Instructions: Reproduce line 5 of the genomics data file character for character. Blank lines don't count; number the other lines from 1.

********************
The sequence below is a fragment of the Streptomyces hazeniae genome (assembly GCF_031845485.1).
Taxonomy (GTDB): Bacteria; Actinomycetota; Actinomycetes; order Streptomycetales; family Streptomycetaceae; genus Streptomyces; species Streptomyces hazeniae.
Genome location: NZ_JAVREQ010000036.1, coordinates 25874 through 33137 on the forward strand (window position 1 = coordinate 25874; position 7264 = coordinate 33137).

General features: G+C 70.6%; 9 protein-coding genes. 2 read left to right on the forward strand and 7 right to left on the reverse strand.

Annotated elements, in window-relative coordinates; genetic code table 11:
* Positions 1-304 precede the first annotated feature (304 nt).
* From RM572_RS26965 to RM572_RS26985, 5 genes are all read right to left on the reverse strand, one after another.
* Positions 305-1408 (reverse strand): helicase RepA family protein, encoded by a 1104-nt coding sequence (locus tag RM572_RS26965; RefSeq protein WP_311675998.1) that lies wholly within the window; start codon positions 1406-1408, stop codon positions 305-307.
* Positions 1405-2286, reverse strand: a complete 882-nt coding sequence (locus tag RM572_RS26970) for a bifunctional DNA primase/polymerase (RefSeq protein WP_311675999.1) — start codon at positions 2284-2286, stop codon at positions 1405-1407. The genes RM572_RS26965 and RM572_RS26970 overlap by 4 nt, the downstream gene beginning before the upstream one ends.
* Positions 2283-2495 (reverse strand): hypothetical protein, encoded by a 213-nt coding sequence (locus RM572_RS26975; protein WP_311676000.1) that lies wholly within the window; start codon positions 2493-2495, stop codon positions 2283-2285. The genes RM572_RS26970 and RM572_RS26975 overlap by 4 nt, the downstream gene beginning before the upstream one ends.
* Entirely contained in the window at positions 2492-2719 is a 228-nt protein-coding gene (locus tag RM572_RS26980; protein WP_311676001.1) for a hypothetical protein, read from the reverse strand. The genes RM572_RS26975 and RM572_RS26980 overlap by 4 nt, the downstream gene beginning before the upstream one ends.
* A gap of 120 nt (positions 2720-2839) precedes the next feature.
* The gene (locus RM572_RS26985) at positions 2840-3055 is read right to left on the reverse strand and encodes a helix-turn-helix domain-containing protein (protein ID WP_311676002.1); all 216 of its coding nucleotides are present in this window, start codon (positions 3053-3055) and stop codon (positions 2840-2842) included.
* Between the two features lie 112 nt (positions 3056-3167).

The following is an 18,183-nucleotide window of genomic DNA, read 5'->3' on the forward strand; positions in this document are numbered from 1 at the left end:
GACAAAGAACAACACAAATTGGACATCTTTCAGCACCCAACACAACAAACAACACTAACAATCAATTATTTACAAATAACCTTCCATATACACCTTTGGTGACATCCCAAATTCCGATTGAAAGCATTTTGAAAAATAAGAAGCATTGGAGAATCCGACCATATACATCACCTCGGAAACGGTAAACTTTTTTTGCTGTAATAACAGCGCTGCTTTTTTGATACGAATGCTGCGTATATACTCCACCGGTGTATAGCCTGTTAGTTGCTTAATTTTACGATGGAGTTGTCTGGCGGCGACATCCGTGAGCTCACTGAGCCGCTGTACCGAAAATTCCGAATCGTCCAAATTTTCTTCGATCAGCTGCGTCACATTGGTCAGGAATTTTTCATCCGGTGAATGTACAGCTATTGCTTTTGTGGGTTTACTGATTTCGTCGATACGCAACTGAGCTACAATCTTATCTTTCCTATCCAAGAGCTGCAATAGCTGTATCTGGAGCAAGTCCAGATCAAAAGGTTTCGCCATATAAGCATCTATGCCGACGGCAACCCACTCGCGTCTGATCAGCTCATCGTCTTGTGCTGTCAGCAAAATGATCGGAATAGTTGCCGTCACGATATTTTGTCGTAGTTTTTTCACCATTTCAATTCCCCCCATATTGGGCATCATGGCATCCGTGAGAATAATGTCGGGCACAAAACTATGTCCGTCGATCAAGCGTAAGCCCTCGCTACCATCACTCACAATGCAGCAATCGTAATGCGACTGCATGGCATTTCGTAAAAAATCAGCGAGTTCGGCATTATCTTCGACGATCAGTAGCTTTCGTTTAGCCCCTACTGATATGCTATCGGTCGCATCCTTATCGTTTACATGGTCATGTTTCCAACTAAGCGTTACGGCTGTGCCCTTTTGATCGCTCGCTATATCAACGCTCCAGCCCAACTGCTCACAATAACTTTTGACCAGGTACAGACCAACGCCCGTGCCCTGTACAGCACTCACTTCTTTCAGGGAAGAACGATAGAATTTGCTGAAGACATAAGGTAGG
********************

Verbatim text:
Annotated elements, in window-relative coordinates; genetic code table 11: